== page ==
Al Sadd fans celebrating their team 2-1 win in Qatar Cup final over El Jaish at Jassim Bin Hamad Stadium, Doha, Qatar. (Photo: Wadad Hachichou)
by Tracy Kwaleh Atumkeze, AIPS Young Reporter, Cameroon
DOHA, May 1, 2017 - As the Qatari football fans stream into the stadium to watch the 67th edition of the Qatar Cup final, one could not help but notice that the crowd was predominantly made up of men and boys. The presence of women was obviously absent as the few that could be spotted in the stands were from western countries.
“You don’t see a lot of Qatari women in the stadiums; this explains the cultural values in Qatar”, says Amina Bovamau, a Qatari based journalist working for Qatar Radio, right after the game.
In an attempt to justify the virtually non-existent female attendance in sporting events, a senior sports writer of DohaStadium media, N Ganesh, shows another angle: "With the cultural sensitivity of the region, there are not enough family areas at the stadiums. Women are not allowed to mingle, so they need special slots to watch football matches", he says to AIPS.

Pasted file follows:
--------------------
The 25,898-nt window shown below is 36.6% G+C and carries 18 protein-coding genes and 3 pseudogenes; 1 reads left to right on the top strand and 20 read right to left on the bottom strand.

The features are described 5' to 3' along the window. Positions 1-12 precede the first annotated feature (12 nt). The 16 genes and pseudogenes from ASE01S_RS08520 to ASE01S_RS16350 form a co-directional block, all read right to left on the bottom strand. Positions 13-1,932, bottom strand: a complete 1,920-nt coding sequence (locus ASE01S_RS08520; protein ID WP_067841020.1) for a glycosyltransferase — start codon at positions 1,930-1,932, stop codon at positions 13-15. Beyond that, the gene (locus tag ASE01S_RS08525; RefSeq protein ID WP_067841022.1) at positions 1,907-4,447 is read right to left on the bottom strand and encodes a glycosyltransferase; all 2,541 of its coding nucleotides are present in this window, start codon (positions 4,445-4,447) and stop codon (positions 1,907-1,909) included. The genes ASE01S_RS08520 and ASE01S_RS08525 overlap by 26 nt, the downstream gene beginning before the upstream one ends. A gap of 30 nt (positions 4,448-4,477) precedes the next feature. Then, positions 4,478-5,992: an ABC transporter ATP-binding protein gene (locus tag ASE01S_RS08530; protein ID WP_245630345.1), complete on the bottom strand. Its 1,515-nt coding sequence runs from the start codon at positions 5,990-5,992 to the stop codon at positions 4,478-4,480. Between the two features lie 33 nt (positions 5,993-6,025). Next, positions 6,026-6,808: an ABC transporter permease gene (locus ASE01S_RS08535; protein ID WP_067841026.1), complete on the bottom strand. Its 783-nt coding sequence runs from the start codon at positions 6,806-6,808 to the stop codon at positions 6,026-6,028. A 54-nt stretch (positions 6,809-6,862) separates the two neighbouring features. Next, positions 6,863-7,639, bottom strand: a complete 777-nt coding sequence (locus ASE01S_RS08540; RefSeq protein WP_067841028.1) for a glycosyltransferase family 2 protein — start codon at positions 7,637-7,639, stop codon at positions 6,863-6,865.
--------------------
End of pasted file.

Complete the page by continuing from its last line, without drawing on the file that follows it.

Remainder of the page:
However, there is a glimmer of hope on the horizon for Qatari women. In a more connected world and with Qatar gradually becoming a sports hub, optimism towards women’s presence is palpable.
Three months ago, the Qatari Women's Sports Committee has recently organised events like the Gulf Cooperation Council, a women’s football match that attracted a lot of female presence in the stands.
"This is a new country and the promotion of women’s football is happening. They are very passionate about the game but are still obliged to follow the game on TV screens. With the global evolution and development of women’s football, especially within the Asian continent, Qatari remain optimistic that a wind of change might one day blow across the Qatari culture to make it more welcoming to women, not only in the stadia, but actually participating in the game of football”, Ganesh concluded.
Recent improvements, like the presence of women in regular tennis events, suggest that stadiums full of men might soon be an image from the past.
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